Model Lisa Brown starved to death from rare digestive disorder
After six years of fighting for her life with a rare digestive disorder, model Lisa Brown was ready to die.
The model, from Wisconsin in the United States, suffered from superior mesenteric artery syndrome (SMAS), a rare digestive disorder which caused part of her small intestine to compress, stopping food from passing through.
On Saturday (NZ time) - after numerous therapies, surgeries and visits to specialists across the country, she died.
She told People magazine: "It's my time to go, I'm done fighting."
The 34-year-old, who stood at 1.72m (5 ft 10), weighed just 34 kilograms several days before she died.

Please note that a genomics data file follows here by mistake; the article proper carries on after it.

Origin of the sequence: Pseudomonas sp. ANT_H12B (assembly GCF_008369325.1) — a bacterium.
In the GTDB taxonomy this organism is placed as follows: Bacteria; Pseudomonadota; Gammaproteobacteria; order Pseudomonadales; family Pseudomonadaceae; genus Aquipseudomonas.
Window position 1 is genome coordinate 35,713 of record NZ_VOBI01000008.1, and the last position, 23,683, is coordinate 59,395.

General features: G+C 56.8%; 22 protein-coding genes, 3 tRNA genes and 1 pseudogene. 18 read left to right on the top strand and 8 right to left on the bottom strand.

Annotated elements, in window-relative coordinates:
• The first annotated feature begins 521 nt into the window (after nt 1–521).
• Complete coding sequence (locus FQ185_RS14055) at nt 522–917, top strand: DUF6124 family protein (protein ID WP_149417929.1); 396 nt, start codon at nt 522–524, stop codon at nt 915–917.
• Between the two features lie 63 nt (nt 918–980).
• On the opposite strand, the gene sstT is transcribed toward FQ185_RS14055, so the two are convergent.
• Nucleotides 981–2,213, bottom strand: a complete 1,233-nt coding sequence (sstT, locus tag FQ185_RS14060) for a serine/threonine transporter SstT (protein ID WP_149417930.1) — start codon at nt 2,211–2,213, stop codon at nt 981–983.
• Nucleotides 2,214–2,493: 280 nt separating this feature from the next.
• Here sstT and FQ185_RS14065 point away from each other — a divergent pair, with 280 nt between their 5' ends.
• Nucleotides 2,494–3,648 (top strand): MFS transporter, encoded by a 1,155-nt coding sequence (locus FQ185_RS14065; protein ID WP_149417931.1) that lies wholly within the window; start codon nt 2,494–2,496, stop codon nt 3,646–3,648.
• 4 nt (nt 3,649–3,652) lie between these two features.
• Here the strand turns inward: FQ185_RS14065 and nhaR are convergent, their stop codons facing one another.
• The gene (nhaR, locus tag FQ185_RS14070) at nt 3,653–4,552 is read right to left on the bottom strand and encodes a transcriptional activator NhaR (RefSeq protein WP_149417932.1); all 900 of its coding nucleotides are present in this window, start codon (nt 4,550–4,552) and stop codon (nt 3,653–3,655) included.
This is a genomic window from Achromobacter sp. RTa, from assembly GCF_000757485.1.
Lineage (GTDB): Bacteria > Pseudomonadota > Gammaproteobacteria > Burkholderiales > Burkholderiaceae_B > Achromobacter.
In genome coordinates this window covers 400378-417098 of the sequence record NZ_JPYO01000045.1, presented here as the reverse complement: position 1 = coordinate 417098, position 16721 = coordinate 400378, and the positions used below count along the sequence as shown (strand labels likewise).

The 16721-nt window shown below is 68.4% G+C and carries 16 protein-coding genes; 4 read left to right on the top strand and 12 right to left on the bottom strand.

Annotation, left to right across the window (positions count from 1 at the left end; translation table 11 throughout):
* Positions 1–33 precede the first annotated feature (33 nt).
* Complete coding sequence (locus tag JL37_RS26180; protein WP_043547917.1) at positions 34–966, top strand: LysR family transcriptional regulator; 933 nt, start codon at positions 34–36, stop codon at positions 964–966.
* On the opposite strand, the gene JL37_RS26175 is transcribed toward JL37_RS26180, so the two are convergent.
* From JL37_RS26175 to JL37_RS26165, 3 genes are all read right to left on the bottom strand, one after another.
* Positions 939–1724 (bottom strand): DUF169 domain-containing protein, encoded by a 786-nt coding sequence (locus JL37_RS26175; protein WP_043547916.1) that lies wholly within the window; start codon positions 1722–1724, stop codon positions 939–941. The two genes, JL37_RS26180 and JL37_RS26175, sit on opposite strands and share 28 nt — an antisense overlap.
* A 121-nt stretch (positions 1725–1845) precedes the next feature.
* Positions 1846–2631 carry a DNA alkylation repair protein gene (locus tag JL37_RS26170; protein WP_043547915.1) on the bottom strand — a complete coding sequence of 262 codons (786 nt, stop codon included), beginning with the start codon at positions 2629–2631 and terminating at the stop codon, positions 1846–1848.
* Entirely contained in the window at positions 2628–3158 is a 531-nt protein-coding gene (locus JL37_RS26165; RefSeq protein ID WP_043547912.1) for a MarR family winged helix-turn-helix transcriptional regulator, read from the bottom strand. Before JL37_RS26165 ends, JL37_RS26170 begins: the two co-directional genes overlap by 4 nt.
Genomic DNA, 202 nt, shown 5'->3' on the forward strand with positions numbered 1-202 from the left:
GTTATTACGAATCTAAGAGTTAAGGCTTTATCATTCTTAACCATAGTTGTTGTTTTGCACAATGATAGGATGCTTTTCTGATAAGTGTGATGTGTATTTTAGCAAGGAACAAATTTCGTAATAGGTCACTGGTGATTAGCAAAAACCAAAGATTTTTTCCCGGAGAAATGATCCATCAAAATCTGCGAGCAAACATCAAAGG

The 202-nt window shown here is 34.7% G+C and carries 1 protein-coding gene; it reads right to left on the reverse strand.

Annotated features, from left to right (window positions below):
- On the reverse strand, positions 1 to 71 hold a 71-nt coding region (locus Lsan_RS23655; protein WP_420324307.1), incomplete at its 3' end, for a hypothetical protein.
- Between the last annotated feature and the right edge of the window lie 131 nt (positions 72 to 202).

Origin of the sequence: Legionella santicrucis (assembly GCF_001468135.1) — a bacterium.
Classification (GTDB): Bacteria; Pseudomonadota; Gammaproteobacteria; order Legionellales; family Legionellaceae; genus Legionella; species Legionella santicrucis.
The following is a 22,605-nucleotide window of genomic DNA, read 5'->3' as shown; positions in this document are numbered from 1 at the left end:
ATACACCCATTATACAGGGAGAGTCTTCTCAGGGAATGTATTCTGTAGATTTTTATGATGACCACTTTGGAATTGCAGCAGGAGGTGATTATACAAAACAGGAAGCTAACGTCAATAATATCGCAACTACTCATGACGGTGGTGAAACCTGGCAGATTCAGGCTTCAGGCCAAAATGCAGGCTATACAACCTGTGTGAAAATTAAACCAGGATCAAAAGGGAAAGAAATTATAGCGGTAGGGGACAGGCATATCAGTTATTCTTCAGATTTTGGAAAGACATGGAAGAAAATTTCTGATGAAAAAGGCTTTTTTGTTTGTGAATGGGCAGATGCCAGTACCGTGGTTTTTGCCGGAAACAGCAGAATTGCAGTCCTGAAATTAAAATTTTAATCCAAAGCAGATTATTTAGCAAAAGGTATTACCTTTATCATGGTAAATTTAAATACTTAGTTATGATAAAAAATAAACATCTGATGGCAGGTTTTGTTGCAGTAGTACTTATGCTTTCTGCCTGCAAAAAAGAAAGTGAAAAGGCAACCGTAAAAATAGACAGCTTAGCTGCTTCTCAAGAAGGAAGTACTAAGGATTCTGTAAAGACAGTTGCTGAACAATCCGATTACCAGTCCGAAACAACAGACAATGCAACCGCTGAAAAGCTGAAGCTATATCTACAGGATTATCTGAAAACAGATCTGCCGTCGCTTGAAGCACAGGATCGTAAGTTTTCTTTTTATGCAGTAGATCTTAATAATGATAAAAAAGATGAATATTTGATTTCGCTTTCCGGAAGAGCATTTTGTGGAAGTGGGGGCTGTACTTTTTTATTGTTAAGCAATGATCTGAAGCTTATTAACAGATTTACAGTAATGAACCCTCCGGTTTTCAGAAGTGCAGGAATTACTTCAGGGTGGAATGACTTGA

The disorder caused her to vomit after every meal, and she dramatically lost weight and suffered from stomach pains.
It was often assumed she was anorexic: "People would say I should eat a burger, and they'd ask me why I was starving myself," she said.
Ms Brown first noticed she was dramatically losing weight after her 28th birthday. In 2013, she was diagnosed with SMAS after visiting three different hospitals and going through a series of CT scans.
Her husband, Patrick Brown, wrote on a Gofundme page started to help his wife pay for her medical bills that she devoted her final years to raising awareness and helping others with SMAS.
To spread awareness about the syndrome, she created a YouTube video entitled 'Be Brave SMAS Warriors', which inspired many around the world to connect with her.
"She went to heaven peacefully with her family by her side," Mr Brown said. "I would say an angel got her wings, but she was and is more than an angel."
SMAS affects fewer than 1 percent of the population and leaves sufferers with a 30 percent chance of death. The condition is hard to detect and diagnoses can often come too late.